September 17, 2022
Weekend Reads: How the Zero Carbon Push Could Save $12 Trillion; VA Workers Trade Coal Mines for Solar
It's the weekend! Kick back and catch up with these must-read articles from around the web.
Accelerating zero-carbon push could save globe $12 trillion: study (The Hill) While switching to renewable energy sources is often framed as an expensive if necessary sacrifice, a new study suggests a transition away from fossil fuels will ultimately save the world’s economies trillions of dollars. The study from Oxford University suggests that transitioning away from fossil fuels represents a “win-win-win,” researchers say, yielding bigger worldwide cost savings the faster it’s implemented. “There is a pervasive misconception that switching to clean, green energy will be painful, costly and mean sacrifices for us all – but that’s just wrong,” lead researcher Doyne Farmer said in a statement.
Coal plant sites could host 265 GW of advanced nuclear, costing 35% less than greenfield projects: DOE (Utility Dive) About 80% of operating and recently retired coal-fired power plant sites could host an advanced nuclear power reactor, with nearly 265 GW in total potential nuclear capacity, according to a Department of Energy report released Tuesday. Using transmission, switchyard facilities and other infrastructure at the coal plant sites could reduce the overnight cost of capital of a nuclear facility by 15% to 35% compared with a greenfield project, according to the analysis.
Exploding The “Electric Cars Will Destroy The Grid” Myth (CleanTechnica) The news and the internet are aflame with stories about how electric cars will destroy the electrical grid. Here’s how that argument works: 1) A few weeks ago, California announced that the sale of passenger cars and light trucks powered by gasoline or diesel engines would be prohibited beginning in 2035. 2) Last week, CAISO, which operates the electrical grid, warned that a punishing heat wave had pushed demand for electricity to record levels and rolling blackouts could follow if demand was not reduced.
‘This is the future’: rural Virginia pivots from coal to green jobs (The Guardian) When Mason Taylor enrolled at the local vocational school with dreams of becoming an electrician like his dad, it was assumed that the ninth-grader would eventually end up moving away from Wise county, Virginia, to find a decent job. Now 19, Taylor just bought a truck after a summer apprenticing with a crew of electricians installing rooftop solar systems at public schools in the county. He was among a dozen or so rookies paid $17 an hour, plus tools and a travel stipend, as part of the state’s first solar energy youth apprenticeship scheme.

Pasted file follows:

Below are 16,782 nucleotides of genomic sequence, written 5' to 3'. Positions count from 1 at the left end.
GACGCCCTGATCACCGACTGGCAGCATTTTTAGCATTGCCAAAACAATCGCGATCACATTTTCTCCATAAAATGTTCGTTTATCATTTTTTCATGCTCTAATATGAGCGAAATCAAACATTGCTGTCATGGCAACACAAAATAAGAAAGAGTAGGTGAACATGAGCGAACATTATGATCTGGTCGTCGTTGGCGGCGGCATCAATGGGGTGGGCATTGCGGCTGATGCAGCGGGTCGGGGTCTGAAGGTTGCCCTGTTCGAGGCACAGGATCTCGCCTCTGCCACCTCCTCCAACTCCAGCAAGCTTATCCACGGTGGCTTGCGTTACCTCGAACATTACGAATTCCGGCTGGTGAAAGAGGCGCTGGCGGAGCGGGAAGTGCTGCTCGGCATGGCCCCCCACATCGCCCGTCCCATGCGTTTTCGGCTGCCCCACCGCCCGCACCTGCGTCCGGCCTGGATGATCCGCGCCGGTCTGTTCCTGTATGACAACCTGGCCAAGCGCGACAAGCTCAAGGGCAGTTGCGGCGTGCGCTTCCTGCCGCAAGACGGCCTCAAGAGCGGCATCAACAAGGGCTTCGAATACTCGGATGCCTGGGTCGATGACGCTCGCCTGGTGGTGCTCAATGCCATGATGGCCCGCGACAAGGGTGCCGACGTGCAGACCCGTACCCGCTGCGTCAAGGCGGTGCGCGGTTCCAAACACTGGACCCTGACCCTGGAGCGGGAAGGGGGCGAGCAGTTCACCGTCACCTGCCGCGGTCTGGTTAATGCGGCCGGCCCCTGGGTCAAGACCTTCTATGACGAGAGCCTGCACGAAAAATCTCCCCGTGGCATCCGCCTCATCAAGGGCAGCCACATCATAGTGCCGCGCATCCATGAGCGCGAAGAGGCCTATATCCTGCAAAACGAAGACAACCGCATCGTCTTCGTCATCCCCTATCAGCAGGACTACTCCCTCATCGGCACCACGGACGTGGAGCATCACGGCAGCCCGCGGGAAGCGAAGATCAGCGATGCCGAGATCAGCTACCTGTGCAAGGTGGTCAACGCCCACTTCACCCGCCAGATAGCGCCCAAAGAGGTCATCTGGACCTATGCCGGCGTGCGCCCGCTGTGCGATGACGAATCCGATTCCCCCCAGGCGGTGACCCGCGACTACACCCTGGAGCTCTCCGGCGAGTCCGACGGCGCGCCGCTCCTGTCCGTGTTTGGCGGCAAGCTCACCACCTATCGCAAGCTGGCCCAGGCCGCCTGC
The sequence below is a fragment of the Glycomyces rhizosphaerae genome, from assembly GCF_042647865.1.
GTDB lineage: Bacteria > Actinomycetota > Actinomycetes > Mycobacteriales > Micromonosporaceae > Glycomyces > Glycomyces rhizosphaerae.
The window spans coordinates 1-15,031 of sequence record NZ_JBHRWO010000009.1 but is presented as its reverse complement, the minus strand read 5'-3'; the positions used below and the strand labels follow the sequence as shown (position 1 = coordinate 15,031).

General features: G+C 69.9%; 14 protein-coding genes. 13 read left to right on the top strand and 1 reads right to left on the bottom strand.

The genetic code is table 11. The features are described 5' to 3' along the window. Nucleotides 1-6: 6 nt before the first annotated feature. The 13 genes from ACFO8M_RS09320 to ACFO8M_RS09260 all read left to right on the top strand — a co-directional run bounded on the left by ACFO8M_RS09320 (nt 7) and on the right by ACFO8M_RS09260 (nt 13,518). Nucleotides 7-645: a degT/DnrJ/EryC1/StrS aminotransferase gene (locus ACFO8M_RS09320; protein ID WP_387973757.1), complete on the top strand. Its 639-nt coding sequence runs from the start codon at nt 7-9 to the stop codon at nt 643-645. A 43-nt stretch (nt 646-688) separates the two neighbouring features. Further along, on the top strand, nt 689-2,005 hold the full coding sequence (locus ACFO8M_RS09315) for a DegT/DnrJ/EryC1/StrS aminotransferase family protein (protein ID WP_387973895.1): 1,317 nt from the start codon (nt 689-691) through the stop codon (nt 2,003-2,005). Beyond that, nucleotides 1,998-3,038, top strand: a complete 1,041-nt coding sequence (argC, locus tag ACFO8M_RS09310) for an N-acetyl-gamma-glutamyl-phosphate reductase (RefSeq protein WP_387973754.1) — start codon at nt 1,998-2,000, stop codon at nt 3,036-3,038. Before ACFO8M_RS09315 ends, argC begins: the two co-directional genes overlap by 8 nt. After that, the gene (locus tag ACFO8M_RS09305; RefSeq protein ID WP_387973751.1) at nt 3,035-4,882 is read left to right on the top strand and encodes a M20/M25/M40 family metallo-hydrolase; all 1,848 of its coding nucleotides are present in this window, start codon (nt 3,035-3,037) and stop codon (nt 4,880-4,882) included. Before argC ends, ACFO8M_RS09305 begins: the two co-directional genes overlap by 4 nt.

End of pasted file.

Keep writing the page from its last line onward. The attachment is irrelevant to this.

This Man Is Trying to Put Mirrors in Space to Generate Solar Power at Night (Vice) Ben Nowack is a 26-year old inventor and entrepreneur. After a mechanical engineering degree, a raft of gigs, and an appearance on Mythbusters he is now the CEO of Tons of Mirrors. Tons of Mirrors is using satellite-mounted reflective surfaces to redirect sunlight to earthbound solar panels at night. Nowack didn’t invent the idea of using space mirrors to alter localized lighting conditions. A Senate Subcommittee on Energy Production and Supply proposed a similar concept in 1977. In 1988, the Russian Znamya Project successfully deployed a 65-foot mirror into orbit, sending a five kilometer-wide roving beam of light traipsing across Europe.
- Weekend Reads: Portugal Runs on Renewables for 6 Days; Detroit Debuts First US Wireless Charging Road
- Weekend Reads: Next Generation of Solar Tech; Texas Board of Ed vs. Science Textbooks
- Weekend Reads: Storing Carbon for 1,000 Years; A Regional Guide to Climate Change
- Weekend Reads: National Solar Energy Database Unveiled; Net Zero Targets Continue to Add Up
- Weekend Reads: The Shrinking Carbon Emissions Budget; Five Green Tech Breakthroughs
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